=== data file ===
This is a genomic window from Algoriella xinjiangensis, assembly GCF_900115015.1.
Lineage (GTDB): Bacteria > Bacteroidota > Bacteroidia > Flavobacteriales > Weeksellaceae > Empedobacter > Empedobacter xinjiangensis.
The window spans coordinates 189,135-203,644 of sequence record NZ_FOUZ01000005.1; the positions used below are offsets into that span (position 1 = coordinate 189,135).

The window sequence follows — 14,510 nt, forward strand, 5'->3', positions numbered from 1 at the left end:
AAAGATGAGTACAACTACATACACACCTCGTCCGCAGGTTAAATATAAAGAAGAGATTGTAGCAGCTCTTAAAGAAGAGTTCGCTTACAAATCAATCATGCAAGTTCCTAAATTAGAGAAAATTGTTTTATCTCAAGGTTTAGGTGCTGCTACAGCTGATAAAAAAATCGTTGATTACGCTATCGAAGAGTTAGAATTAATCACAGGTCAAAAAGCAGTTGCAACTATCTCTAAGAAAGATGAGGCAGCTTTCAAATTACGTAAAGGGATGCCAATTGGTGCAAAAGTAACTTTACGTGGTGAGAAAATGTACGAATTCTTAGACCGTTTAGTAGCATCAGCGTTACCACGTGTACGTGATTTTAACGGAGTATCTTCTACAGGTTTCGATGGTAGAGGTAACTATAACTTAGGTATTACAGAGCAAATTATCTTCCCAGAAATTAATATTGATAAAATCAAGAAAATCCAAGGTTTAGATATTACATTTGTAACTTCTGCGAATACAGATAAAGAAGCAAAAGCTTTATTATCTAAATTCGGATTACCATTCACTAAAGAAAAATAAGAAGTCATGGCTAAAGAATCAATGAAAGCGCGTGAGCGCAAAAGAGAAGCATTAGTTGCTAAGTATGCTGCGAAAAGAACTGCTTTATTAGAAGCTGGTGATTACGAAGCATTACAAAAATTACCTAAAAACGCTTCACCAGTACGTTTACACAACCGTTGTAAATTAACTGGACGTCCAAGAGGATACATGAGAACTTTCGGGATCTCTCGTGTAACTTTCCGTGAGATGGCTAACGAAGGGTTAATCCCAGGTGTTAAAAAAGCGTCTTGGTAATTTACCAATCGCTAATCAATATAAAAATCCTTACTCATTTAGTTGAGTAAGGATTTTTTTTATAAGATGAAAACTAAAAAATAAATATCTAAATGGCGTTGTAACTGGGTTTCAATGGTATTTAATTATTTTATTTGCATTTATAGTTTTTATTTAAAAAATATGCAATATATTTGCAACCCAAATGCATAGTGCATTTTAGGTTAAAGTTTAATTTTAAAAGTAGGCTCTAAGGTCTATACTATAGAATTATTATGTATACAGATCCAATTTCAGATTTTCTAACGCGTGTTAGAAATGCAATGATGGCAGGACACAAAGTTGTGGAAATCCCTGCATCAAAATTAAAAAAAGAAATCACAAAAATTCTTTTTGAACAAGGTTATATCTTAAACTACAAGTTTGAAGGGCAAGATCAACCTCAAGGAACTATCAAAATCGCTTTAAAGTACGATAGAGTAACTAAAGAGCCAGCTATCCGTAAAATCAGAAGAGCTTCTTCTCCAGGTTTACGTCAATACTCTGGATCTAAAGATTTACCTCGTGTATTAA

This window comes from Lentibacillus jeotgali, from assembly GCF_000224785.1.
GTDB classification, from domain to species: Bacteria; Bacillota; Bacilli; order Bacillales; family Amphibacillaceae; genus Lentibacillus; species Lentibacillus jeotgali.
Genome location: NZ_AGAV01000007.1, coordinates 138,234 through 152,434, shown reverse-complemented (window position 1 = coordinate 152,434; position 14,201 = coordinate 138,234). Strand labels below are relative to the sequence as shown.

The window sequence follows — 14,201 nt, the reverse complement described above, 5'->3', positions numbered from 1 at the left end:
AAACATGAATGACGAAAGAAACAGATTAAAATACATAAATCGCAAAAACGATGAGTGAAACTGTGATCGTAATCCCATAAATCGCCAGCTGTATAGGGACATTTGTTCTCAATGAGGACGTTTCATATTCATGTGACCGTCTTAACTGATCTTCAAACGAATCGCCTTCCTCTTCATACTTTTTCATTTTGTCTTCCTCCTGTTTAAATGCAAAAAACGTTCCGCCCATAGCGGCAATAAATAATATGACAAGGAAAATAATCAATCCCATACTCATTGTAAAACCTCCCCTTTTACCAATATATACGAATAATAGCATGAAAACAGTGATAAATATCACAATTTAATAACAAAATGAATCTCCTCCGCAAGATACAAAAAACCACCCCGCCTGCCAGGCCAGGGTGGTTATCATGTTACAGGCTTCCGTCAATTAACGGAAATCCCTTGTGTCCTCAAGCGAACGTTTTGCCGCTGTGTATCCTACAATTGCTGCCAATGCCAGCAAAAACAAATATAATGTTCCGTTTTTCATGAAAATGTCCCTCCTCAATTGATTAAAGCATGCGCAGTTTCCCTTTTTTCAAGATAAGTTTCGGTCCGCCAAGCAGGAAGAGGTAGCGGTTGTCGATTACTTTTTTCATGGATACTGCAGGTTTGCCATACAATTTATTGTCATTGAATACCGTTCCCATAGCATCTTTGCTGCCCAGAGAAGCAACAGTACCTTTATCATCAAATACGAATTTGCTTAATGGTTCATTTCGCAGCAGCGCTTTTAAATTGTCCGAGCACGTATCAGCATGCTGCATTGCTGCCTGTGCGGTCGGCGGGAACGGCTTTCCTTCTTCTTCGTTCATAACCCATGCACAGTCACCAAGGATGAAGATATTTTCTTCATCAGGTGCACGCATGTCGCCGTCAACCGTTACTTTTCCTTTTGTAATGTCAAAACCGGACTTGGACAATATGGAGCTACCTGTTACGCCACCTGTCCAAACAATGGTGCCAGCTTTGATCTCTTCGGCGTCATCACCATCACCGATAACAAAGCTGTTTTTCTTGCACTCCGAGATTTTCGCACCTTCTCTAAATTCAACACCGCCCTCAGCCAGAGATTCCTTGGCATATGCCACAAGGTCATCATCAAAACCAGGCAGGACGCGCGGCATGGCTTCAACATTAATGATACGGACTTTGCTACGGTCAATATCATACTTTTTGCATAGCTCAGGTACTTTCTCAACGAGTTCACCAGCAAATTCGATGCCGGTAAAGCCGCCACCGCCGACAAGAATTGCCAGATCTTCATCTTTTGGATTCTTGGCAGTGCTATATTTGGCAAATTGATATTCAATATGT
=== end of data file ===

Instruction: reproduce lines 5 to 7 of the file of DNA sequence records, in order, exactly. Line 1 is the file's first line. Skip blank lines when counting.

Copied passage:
AAAGATGAGTACAACTACATACACACCTCGTCCGCAGGTTAAATATAAAGAAGAGATTGTAGCAGCTCTTAAAGAAGAGTTCGCTTACAAATCAATCATGCAAGTTCCTAAATTAGAGAAAATTGTTTTATCTCAAGGTTTAGGTGCTGCTACAGCTGATAAAAAAATCGTTGATTACGCTATCGAAGAGTTAGAATTAATCACAGGTCAAAAAGCAGTTGCAACTATCTCTAAGAAAGATGAGGCAGCTTTCAAATTACGTAAAGGGATGCCAATTGGTGCAAAAGTAACTTTACGTGGTGAGAAAATGTACGAATTCTTAGACCGTTTAGTAGCATCAGCGTTACCACGTGTACGTGATTTTAACGGAGTATCTTCTACAGGTTTCGATGGTAGAGGTAACTATAACTTAGGTATTACAGAGCAAATTATCTTCCCAGAAATTAATATTGATAAAATCAAGAAAATCCAAGGTTTAGATATTACATTTGTAACTTCTGCGAATACAGATAAAGAAGCAAAAGCTTTATTATCTAAATTCGGATTACCATTCACTAAAGAAAAATAAGAAGTCATGGCTAAAGAATCAATGAAAGCGCGTGAGCGCAAAAGAGAAGCATTAGTTGCTAAGTATGCTGCGAAAAGAACTGCTTTATTAGAAGCTGGTGATTACGAAGCATTACAAAAATTACCTAAAAACGCTTCACCAGTACGTTTACACAACCGTTGTAAATTAACTGGACGTCCAAGAGGATACATGAGAACTTTCGGGATCTCTCGTGTAACTTTCCGTGAGATGGCTAACGAAGGGTTAATCCCAGGTGTTAAAAAAGCGTCTTGGTAATTTACCAATCGCTAATCAATATAAAAATCCTTACTCATTTAGTTGAGTAAGGATTTTTTTTATAAGATGAAAACTAAAAAATAAATATCTAAATGGCGTTGTAACTGGGTTTCAATGGTATTTAATTATTTTATTTGCATTTATAGTTTTTATTTAAAAAATATGCAATATATTTGCAACCCAAATGCATAGTGCATTTTAGGTTAAAGTTTAATTTTAAAAGTAGGCTCTAAGGTCTATACTATAGAATTATTATGTATACAGATCCAATTTCAGATTTTCTAACGCGTGTTAGAAATGCAATGATGGCAGGACACAAAGTTGTGGAAATCCCTGCATCAAAATTAAAAAAAGAAATCACAAAAATTCTTTTTGAACAAGGTTATATCTTAAACTACAAGTTTGAAGGGCAAGATCAACCTCAAGGAACTATCAAAATCGCTTTAAAGTACGATAGAGTAACTAAAGAGCCAGCTATCCGTAAAATCAGAAGAGCTTCTTCTCCAGGTTTACGTCAATACTCTGGATCTAAAGATTTACCTCGTGTATTAA

This window comes from Lentibacillus jeotgali, from assembly GCF_000224785.1.
GTDB classification, from domain to species: Bacteria; Bacillota; Bacilli; order Bacillales; family Amphibacillaceae; genus Lentibacillus; species Lentibacillus jeotgali.